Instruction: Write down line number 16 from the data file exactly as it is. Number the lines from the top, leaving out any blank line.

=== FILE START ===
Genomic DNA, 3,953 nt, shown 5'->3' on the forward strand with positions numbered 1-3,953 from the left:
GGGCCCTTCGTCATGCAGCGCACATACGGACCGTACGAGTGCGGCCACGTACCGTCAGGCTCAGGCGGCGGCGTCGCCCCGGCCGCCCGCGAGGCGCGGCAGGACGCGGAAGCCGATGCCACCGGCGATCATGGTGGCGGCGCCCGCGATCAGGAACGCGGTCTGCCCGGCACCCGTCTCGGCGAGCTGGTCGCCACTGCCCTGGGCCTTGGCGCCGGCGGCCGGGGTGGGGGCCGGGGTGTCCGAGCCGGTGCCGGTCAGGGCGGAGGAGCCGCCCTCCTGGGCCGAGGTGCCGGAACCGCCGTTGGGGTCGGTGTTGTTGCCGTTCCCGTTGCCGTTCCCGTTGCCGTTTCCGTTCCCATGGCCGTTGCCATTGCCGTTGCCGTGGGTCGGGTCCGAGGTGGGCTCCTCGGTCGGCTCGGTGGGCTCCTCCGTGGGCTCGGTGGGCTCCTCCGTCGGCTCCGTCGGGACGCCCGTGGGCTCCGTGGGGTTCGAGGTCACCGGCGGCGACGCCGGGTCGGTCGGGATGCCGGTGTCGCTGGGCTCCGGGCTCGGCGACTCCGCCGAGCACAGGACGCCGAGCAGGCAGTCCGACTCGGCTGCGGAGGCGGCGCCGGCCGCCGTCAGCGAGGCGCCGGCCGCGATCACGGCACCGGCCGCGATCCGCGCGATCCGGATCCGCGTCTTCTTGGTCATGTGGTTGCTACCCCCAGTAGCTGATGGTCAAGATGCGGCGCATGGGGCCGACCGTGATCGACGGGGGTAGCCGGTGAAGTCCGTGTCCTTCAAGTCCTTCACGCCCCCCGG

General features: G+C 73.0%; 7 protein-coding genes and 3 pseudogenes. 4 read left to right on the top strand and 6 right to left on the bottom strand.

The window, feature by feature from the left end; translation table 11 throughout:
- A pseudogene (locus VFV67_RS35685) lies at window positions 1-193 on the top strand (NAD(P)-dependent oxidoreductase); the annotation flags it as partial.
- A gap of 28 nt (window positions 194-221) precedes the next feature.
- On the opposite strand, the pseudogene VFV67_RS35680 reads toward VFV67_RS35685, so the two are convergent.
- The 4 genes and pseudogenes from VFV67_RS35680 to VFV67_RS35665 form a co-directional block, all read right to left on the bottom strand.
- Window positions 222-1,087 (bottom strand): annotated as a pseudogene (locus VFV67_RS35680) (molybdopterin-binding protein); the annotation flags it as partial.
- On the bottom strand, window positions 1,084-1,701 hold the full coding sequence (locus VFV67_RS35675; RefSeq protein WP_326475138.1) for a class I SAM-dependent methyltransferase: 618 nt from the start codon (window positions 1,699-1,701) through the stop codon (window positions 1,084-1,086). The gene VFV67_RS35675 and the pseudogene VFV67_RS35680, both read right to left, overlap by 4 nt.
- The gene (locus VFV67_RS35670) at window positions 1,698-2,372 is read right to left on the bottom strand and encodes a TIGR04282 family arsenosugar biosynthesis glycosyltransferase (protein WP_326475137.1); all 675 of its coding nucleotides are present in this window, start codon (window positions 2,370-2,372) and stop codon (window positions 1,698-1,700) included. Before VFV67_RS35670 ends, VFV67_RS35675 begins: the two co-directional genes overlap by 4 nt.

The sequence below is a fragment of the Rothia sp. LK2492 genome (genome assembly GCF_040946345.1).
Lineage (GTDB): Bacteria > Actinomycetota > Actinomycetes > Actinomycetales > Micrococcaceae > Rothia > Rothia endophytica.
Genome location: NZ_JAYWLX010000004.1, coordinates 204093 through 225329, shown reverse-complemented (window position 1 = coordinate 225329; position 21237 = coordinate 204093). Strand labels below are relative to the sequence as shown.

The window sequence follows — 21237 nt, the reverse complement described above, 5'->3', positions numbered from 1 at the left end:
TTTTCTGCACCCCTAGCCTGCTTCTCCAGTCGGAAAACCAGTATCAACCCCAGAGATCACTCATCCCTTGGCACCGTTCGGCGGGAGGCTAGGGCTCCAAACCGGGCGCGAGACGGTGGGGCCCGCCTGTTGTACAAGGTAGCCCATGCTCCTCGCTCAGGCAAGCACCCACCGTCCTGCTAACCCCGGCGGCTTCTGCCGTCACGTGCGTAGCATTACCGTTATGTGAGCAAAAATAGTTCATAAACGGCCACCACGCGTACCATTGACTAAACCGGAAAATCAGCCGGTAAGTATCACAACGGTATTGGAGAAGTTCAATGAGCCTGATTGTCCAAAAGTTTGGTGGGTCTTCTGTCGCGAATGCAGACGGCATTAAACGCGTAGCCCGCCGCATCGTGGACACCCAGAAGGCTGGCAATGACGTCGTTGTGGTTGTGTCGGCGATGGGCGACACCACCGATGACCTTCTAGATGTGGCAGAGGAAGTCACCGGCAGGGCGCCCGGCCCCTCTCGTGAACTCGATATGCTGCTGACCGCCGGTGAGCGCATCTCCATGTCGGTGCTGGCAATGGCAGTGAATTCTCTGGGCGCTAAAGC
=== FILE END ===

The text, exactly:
TTTTCTGCACCCCTAGCCTGCTTCTCCAGTCGGAAAACCAGTATCAACCCCAGAGATCACTCATCCCTTGGCACCGTTCGGCGGGAGGCTAGGGCTCCAAACCGGGCGCGAGACGGTGGGGCCCGCCTGTTGTACAAGGTAGCCCATGCTCCTCGCTCAGGCAAGCACCCACCGTCCTGCTAACCCCGGCGGCTTCTGCCGTCACGTGCGTAGCATTACCGTTATGTGAGCAAAAATAGTTCATAAACGGCCACCACGCGTACCATTGACTAAACCGGAAAATCAGCCGGTAAGTATCACAACGGTATTGGAGAAGTTCAATGAGCCTGATTGTCCAAAAGTTTGGTGGGTCTTCTGTCGCGAATGCAGACGGCATTAAACGCGTAGCCCGCCGCATCGTGGACACCCAGAAGGCTGGCAATGACGTCGTTGTGGTTGTGTCGGCGATGGGCGACACCACCGATGACCTTCTAGATGTGGCAGAGGAAGTCACCGGCAGGGCGCCCGGCCCCTCTCGTGAACTCGATATGCTGCTGACCGCCGGTGAGCGCATCTCCATGTCGGTGCTGGCAATGGCAGTGAATTCTCTGGGCGCTAAAGC